Cisco unified computing: Gold's gym for buff CIOs or an assisted living center for CIOs to be taken care of?

Yours truly believes the new Cisco unified computing system will offer CIOs either a Gold's gym to get buff or an assisted living center to be taken care of and quite possibly it could even switch back and forth between the two. However, most interesting to me is the viewpoint of Wall Street analyst - Mark Sue: "Cisco's Unified Computing System is set to ship in late CY2Q09 and numerous large customers have already signed for evaluations and trials. Cisco also announced managed services and hosting company SAVVIS, which has 29 sites (1.44M square feet of data center space), as a key customer. Cisco has yet to announce pricing for the system, which can scale from one to 320 physical blades. "Cisco's aggressive push into the data-center and now IBM's keen interest in Sun means changes to alliances as vendors try to increase share in the $85B data center opportunity Hardware ($38B), Software ($24B), IT services ($15B) and Networking ($8B). Cisco is currently addressing a market totaling $8B in networking and is hoping to grab a larger piece of the computing and service (estimated at $20B). Meaningful share gains may mean Cisco can add to its long-term growth revenues. As a point of reference, we're projecting a base revenue estimate of $34B in CY09 for Cisco. And despite margin concerns, the integration of the components may enable Cisco to avoid the pricing game. Cisco may increasingly find itself at odds with IBM and HP. In response to Cisco's UCS, others may provide a full-suite of products for large data centers. We believe Cisco's push into the data center is a good long-term strategy; the struggle should be to move legacy applications to the new environment. A crucial bridge to what Cisco is trying to push is to help nurture and sustain internal cloud initiatives. This is what EMC and VMW have focused on to drive the bridge to external cloud environments. A typical data center has storage, computing servers, virtualization software, switches and other equipment that is connected to networking infrastructure. Conventional architectures map web services to Ethernet VLANs and IP routers are used for traffic conveyance across VLANs while load balancers and application accelerators communicate requests within a VLAN across servers via hardware and software to optimally route traffic."

Sue continued, "Cisco's bigger push into the data center will not be without challenges. While an architectural bet means healthy margins and large deal sizes, it may also mean long sales cycles and evaluations. And in an economic down cycle where service providers are acutely mindful of their capex spend, Cisco's solution requires a high upfront cost. Cisco expects its UCS to help reduce customers' TCO by potentially reducing capex by up to 20% and opex by up to 30%. In one case involving 1,000 servers for a large financial company, Cisco's UCS investment totaled $3.2M vs. the traditional network, which required an investment of $7.4M. In a separate paid customer trial that involved a legacy data center, Cisco's UCS was able to reduce capex by 45% and opex by even more, and have a payback slightly over one year. There will be an installed base of customers who may continue to expand their storage requirements as before due to historical comfort levels. Cisco is taking a fresh look at today's networking and storage problem, and for large green-field opportunities, the company may over time gain the mind share and market share of customers looking at storage and networking holistically." Sue added, "IBM may expand its alliance with Juniper which has a full-suite of data networking switches (EX series). We're not expecting a sharp drop in Cisco's revenues at IBM near-term considering the installed base and customer's preference for Cisco's stable switches; longer-term we think things may change. IBM (cash $13B, debt $34B) may also add key enabling components like application acceleration and WAN optimization to its portfolio. HP has an expansive ProCurve switch line and may also look to add enabling elements. Incidentally HP (cash $11.3B, debt $20.5B) purchased Wireless vendor Colubris last year signaling its deeper push into networking. HP's recently announced ProCurve ONE, multi-vendor program features partners such as Microsoft, Avaya, McAfee, F5 and Riverbed. From our discussions, customers most often want best-of-breed partners though are willing to mix-and-match other components. We think HP's next acquisition may be geared towards the networking or storage markets, to offer a complete end-to-end solution to compete with Cisco or IBM." Sue concluded, "Cloud computing may further require tighter use of virtualization potentially drawing in higher requirement for connectivity gear such as Fibre Channel, assets which Brocade dominates yet Juniper lacks. Brocade continues to take an open approach and provides support for a wide range of storage and management technologies. Foundry's networking assets may help with long-term revenue synergies as FC and Ethernet come together. Related story: Cisco unified computing vs. a zero-capex world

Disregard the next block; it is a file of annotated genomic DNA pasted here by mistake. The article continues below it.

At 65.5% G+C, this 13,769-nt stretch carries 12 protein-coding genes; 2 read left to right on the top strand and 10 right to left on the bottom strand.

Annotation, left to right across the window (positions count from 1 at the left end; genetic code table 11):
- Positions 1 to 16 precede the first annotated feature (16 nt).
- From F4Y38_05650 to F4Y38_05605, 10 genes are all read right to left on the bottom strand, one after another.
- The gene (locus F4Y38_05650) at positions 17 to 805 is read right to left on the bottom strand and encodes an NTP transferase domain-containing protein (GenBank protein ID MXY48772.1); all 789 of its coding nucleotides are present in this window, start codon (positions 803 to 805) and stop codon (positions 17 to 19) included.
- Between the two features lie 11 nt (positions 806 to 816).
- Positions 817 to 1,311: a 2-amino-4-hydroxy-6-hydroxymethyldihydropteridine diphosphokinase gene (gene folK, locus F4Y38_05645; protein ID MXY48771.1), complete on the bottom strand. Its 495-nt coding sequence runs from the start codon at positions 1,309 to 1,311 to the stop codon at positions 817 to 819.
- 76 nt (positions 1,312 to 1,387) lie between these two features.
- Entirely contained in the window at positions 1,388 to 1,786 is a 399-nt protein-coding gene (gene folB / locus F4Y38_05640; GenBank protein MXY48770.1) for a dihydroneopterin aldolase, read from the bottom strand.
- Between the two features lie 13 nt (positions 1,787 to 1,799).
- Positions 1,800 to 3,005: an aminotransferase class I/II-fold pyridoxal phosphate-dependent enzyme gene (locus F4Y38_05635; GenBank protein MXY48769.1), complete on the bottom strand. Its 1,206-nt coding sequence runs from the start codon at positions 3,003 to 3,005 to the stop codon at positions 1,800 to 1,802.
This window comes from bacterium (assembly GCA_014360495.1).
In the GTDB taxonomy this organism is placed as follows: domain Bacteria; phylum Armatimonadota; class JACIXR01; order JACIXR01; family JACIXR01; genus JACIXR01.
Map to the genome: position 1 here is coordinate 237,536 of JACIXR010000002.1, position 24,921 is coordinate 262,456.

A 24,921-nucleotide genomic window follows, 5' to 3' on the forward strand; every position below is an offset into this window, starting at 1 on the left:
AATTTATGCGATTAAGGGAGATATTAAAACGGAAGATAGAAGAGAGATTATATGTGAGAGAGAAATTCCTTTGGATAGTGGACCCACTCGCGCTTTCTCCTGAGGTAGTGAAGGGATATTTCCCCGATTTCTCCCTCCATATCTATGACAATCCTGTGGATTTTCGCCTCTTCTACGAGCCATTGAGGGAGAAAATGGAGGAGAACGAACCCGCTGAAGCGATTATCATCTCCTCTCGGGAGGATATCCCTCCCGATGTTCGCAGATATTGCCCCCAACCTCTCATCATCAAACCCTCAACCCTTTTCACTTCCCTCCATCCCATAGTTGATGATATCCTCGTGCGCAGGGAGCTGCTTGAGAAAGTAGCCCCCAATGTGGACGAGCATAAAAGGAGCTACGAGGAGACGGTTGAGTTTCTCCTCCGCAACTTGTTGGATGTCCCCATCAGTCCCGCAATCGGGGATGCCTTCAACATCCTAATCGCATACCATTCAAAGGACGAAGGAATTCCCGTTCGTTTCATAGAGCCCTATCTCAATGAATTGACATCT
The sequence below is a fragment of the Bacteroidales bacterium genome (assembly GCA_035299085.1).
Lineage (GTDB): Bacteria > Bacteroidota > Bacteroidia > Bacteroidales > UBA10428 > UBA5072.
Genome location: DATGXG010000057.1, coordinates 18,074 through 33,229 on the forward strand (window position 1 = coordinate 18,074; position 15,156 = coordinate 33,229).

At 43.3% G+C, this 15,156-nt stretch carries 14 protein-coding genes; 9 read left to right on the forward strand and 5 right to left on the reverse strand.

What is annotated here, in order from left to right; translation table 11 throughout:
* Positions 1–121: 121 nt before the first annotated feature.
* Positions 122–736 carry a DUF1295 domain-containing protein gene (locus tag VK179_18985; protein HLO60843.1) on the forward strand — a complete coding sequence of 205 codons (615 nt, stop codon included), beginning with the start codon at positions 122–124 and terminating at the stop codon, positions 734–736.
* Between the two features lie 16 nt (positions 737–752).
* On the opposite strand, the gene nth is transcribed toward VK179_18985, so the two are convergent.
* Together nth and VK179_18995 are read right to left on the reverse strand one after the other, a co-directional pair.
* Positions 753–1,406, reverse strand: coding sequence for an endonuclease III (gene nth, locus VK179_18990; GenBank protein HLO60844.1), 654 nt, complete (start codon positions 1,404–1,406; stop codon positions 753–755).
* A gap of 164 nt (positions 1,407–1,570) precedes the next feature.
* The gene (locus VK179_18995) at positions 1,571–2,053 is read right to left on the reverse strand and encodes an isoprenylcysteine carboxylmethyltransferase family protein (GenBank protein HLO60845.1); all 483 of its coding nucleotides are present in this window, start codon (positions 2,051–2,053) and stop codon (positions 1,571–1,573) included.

What's your take, is Cisco UCS a Gold's gym or an assisted living center, perhaps both? BradReese.Com Cisco Refurbished Contact: Brad Reese Twitter: http://twitter.com/BradReese Call Toll Free 866-864-0506 or International 850-364-4115

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